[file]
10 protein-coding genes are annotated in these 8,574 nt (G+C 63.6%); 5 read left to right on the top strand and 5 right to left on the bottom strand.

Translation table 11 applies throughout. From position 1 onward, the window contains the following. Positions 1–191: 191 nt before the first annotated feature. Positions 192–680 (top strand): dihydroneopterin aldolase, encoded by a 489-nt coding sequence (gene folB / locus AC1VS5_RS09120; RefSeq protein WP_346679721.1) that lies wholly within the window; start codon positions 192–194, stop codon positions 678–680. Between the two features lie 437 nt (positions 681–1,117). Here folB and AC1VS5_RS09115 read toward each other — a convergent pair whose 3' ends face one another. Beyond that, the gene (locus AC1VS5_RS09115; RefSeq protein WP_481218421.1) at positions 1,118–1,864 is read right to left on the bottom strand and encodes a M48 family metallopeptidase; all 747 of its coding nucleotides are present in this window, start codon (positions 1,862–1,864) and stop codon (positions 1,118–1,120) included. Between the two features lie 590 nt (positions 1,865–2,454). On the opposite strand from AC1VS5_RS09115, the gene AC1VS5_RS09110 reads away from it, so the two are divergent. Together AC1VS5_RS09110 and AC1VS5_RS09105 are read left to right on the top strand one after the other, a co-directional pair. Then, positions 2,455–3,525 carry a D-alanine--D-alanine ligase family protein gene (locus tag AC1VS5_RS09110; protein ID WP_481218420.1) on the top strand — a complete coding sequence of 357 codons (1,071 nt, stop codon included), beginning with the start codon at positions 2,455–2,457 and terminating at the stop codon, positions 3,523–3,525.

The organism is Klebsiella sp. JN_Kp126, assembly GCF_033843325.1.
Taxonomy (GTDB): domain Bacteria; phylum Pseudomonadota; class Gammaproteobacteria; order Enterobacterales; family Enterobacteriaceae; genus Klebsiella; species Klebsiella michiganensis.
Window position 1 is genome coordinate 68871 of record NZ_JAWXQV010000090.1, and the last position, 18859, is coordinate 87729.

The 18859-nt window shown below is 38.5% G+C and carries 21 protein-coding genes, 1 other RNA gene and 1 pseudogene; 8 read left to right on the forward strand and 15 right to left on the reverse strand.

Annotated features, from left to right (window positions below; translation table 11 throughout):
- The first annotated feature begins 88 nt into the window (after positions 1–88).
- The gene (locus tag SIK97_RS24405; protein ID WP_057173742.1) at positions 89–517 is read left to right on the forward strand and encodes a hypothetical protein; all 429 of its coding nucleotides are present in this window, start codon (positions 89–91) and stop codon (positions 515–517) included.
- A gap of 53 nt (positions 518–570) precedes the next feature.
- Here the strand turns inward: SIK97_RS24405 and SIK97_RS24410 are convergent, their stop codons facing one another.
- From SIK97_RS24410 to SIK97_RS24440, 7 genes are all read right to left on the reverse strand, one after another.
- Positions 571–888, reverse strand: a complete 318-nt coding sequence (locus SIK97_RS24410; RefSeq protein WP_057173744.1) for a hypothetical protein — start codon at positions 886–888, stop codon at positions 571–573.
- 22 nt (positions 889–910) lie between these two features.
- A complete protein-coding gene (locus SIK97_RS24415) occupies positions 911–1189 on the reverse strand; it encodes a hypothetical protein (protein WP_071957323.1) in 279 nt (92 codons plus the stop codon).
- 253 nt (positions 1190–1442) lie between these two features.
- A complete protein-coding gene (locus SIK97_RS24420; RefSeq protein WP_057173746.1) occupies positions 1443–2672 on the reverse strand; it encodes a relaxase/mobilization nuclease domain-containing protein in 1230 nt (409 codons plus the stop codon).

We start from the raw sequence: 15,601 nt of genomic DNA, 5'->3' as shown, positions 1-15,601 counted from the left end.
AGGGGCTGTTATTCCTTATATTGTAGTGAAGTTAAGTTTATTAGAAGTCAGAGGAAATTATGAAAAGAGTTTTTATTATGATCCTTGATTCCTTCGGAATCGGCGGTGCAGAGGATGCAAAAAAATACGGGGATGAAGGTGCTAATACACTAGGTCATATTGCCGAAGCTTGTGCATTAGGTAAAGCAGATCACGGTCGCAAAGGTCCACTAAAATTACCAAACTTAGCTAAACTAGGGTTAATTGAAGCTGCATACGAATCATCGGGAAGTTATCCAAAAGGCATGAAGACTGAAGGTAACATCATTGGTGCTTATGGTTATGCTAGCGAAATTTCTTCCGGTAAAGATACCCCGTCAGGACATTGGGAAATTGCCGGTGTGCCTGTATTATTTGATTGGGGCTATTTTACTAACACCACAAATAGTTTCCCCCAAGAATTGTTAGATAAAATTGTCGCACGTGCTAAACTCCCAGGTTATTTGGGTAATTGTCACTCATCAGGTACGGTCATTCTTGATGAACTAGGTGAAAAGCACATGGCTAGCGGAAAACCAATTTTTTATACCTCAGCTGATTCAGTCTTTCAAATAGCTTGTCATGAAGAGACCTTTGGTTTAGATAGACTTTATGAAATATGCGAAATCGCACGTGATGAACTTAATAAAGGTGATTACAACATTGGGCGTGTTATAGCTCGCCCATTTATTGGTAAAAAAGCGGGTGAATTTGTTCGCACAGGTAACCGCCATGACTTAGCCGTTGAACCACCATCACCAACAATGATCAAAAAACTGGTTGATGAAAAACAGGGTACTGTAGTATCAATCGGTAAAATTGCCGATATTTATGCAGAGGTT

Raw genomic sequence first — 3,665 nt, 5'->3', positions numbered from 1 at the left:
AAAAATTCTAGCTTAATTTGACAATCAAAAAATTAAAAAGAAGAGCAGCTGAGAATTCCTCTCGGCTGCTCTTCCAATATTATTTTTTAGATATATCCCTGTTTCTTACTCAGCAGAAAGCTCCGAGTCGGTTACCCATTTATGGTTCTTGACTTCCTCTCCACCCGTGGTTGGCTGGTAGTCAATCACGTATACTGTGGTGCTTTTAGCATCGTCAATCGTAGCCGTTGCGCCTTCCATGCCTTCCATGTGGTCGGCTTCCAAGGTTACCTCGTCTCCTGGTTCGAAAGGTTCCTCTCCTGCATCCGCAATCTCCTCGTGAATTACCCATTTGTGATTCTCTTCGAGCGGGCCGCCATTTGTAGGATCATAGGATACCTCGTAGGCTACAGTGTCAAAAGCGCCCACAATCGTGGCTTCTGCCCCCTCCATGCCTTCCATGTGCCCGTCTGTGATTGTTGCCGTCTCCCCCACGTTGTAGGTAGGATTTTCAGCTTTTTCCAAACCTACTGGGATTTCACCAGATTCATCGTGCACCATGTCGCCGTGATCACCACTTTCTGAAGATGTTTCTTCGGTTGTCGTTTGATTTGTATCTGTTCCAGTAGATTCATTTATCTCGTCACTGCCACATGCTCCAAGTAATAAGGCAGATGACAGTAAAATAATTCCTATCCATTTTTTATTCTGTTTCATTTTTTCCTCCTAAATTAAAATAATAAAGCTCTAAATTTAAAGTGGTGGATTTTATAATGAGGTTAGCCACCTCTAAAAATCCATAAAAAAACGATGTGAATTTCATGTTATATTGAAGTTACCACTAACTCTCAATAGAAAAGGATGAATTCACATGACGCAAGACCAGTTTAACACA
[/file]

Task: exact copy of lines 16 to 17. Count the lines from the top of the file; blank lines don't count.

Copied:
- 253 nt (positions 1190–1442) lie between these two features.
- A complete protein-coding gene (locus SIK97_RS24420; RefSeq protein WP_057173746.1) occupies positions 1443–2672 on the reverse strand; it encodes a relaxase/mobilization nuclease domain-containing protein in 1230 nt (409 codons plus the stop codon).